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  • Knowledge of Things Human and Divine: Vico's New Science and Finnegans Wake
  • William Desmond
Donald Phillip Verene . Knowledge of Things Human and Divine: Vico's New Science and Finnegans Wake. New Haven: Yale University Press, 2003. Pp. xiv + 264. Cloth, $45.00.

This is an outstanding book written with elegance and verve, packed with erudition and delivered with wit. It offers insight into both Joyce and Vico in their distinctiveness and in the mutual light they throw on each other. Verene outlines what is peculiar to his own approach in the following way. In the early part of the twentieth century the influence of Croce on the study of Vico as the "Italian Hegel" was immense. Verene, a distinguished Hegel scholar who has himself written with aplomb of the images in Hegel's Phenomenology of Spirit, is well-placed to situate Vico in relation to Hegel. Croce's influence was followed [End Page 362] by the search for a "Vico without Hegel." The ensuing studies of Vico as an original thinker in his own right have tended to oscillate between two approaches: either stressing Vico as a figure in intellectual history, addressing his sources and influences; or in terms of the philosophical and critical assessment of Vico's ideas themselves.

Verene offers a third approach, derived from his own relation to Joyce in relation to Vico. His reading of Joyce made him realize how in Joyce's work we find an entire Vico, a Vico who gave Joyce himself wings of imagination. In the present instance, one might say that Joyce and Vico together give Verene wings in a new flight of philosophical and scholarly imagination. Philosophy must go to school with the poets, since philosophy is an activity of language, and must discover its own beginnings in the myths from which all culture also begins. As Verene nicely puts it: "The connection between Joyce and Vico became for me a sleeping giant, only partially awake, like Howth Castle and Environs at the beginning of Finnegans Wake" (ix).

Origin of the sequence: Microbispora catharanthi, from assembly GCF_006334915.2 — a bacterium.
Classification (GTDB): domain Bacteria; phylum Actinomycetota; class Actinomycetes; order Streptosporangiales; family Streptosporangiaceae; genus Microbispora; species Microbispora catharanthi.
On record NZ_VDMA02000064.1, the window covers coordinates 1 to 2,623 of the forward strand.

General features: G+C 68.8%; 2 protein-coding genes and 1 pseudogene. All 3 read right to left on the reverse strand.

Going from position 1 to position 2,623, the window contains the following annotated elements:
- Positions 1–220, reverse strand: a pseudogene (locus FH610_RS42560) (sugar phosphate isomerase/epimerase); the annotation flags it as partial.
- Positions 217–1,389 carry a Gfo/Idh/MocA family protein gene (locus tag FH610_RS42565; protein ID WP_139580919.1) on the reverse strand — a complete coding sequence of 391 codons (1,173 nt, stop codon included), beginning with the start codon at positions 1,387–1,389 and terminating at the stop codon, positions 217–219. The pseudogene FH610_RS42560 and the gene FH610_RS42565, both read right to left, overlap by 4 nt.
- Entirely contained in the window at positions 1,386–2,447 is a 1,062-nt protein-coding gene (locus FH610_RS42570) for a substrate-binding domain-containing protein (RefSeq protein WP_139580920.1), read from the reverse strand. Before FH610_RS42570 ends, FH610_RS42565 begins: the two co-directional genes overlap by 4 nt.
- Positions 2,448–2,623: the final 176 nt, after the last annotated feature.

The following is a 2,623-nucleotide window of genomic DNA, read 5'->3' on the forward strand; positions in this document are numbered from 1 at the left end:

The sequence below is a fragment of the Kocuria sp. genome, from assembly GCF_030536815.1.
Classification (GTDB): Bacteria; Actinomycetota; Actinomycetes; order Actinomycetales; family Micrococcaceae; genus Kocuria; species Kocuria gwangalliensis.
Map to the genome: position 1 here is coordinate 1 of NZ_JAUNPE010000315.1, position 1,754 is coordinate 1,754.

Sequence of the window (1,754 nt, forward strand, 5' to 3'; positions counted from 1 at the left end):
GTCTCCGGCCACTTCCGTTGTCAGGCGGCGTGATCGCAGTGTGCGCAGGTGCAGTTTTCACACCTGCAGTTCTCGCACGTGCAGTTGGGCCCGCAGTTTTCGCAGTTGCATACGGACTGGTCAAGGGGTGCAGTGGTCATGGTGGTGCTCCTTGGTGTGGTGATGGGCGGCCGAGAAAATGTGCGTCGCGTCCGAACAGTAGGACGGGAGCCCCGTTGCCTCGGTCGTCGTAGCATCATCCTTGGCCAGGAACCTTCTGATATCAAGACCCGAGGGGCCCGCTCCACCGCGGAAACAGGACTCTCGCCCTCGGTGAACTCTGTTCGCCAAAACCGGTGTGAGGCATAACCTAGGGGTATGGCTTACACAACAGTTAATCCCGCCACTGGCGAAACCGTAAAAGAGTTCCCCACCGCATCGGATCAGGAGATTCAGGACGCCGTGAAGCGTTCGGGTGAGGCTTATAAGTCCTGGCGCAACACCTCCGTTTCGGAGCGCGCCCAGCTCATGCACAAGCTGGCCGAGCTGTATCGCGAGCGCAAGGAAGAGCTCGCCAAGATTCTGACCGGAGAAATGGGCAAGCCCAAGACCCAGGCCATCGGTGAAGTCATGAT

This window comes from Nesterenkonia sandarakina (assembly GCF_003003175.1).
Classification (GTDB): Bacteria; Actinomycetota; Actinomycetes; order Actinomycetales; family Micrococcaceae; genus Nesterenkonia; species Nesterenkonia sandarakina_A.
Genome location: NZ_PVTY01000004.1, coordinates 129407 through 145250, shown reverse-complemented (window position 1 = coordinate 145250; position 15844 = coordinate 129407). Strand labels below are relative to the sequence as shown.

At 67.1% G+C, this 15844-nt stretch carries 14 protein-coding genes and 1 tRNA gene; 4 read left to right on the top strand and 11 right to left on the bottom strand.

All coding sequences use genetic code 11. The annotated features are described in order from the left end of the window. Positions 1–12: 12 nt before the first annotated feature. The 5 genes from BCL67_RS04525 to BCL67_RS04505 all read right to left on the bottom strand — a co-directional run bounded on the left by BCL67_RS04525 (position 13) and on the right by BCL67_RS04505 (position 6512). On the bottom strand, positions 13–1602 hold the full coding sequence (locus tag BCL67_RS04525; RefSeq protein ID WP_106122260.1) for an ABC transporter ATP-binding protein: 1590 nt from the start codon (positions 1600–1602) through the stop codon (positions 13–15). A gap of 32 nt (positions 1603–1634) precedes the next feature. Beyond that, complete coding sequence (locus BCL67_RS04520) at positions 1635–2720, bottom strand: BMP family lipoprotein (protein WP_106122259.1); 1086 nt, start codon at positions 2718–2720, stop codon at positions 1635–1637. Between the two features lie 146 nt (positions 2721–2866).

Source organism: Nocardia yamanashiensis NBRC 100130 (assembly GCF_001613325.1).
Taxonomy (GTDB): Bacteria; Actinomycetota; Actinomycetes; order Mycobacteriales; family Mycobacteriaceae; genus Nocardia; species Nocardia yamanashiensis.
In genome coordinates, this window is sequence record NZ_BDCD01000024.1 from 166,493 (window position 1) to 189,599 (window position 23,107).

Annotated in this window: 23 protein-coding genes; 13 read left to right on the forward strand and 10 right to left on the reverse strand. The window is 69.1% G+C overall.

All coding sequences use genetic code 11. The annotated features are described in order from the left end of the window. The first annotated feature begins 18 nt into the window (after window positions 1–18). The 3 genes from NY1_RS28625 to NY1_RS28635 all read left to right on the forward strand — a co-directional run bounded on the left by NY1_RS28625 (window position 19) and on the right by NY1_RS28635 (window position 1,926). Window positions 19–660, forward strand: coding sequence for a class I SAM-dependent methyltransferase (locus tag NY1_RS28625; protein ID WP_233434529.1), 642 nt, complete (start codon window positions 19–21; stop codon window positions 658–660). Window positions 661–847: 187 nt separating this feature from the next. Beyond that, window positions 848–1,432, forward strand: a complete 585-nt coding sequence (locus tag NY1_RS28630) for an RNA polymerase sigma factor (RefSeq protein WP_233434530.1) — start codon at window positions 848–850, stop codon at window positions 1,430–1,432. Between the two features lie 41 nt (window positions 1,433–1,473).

That said, the more dominant concern of Verene's book is the work of Vico in its full compass, albeit approached in a Joycean spirit, and refracted through Joyce's own refraction of Vichian concerns. Much of the work on Vico in English focuses on the New Science. As Verene himself points out there are only two books in English which address themselves to the full compass of Vico thought, including The New Science: Robert Flint's Vico (1884) and H.P. Adam's Life and Writings of Giambattista Vico (1935). Verene joins their company as a third, and does so with distinction.

His book is divided in three parts. Part I gives a portrait of Vico which itself is doubly delivered. Thinking doubly is central to both Joyce ("two thinks at a time") and Vico. Verene offers us a marvelous portrait of the Joycean Vico, in which his ear for the striking citation of phrase from Joyce resonates with the voluminosity of Vico's teachings. He shows not only that Vico had entered intimately into Joyce's art but that the plurivocal way of poetic wisdom was already celebrated in Vico. This portrait is delivered with the contagious spirit of comedy. Verene portrait of Vico is a biography in which history and myth are wedded to each other, and each under the wise rule of a vision equally philosophical as philological.

In Part II Verene offers us a recounting of Vico's voyage from the beginnings of his studies to the edge of a new beginning, as equally old as new, with the New Science. This part will be especially illuminating for students of Vico, newcomers as well as adepts, who would benefit from an overview of Vico's career, delivered with attunement to the major intellectual concerns animating its individual episodes and its overall course. In three chapters it covers the following concerns: first, the new art of pedagogy—wisdom speaking; second, the most ancient wisdom—metaphysics; and third, the universal law—jurisprudence.

Finally in Part III Verene deals with the culmination of Vico's voyage in the New Science. This part is particularly good on the...


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pp. 362-363
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